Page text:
Most general surgeons don't talk about breast reconstruction with women before cancer surgery, depriving them of information that can sway their decision about whether to have the whole breast or just a lump removed, a new study suggests.

Only one-third of the 1,178 women in the study said their general surgeons discussed cosmetic remedies with them in advance. When the topic did come up, women were four times more likely to choose mastectomy - removal of the whole breast - even though breast-conserving lumpectomies usually suffice.

It was unclear why women who discussed reconstruction preferred mastectomy, but reconstruction options such as implants are not suitable for fixing odd-shaped defects left after lumpectomies.

"Our point is not to say that one decision is better than another, but that women need to know all their options," said Amy Alderman, the University of Michigan plastic surgeon who led the study. "There are positives and negatives to both. We shouldn't be paternalistic and tell patients, 'This is what you need.' "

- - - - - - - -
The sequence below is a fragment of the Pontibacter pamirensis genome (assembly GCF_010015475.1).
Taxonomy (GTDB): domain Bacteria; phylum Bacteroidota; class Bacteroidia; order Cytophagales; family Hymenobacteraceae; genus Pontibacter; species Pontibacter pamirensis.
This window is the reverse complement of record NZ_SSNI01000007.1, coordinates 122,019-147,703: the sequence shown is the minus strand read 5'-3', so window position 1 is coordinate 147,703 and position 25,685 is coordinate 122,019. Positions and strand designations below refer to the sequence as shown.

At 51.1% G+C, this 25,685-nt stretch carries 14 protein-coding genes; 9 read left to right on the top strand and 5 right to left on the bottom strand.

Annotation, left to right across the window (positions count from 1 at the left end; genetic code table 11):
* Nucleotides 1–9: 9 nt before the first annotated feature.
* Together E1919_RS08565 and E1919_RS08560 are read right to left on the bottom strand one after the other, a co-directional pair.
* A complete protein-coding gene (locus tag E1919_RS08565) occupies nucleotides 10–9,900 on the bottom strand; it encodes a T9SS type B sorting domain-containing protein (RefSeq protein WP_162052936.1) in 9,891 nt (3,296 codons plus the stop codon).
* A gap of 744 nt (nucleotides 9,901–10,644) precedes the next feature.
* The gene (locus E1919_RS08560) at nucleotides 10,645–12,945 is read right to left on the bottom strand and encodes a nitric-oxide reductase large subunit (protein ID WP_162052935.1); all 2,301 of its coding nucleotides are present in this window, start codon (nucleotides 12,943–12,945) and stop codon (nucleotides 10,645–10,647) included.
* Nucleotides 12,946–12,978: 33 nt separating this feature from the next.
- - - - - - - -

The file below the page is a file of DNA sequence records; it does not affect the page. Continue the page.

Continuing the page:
The study is online today in Cancer and will be in the journal's Feb. 1 print issue.

Women who see breast specialists rather than general surgeons may be more likely to be sent to plastic surgeons for consultations about reconstruction, experts said.

They said the latest study, done in more than 100 hospitals in the Detroit and Los Angeles areas, may overstate the doctor-patient communication problem, but they acknowledge that one exists.

"I would bet that we have been so obsessed with treatment that this quality-of-life issue is one we just haven't focused on," said Otis Brawley, chief medical officer at the American Cancer Society.

Breast cancer is the most common cancer in American women. More than 178,000 new cases are expected this year in the United States, and more than one million worldwide.

For cancer that has not spread, most women have a lumpectomy, but some need or prefer a mastectomy. The new study surveyed women three months after breast cancer surgery, from 2001 to 2003, to see whether knowing about reconstruction swayed the treatment choice.

Younger women, average age 56, were more likely to have discussed this option than older ones, average age 61. (the average age was 56 for those who did versus 61 for those who did not). More educated women also were more likely to discuss it.

The study, paid for by the National Cancer Institute, did not ask who brought up the topic, patient or doctor.

Treatment guidelines do not spell out what doctors should say and when, so "this study is likely to get some traction," Brawley said.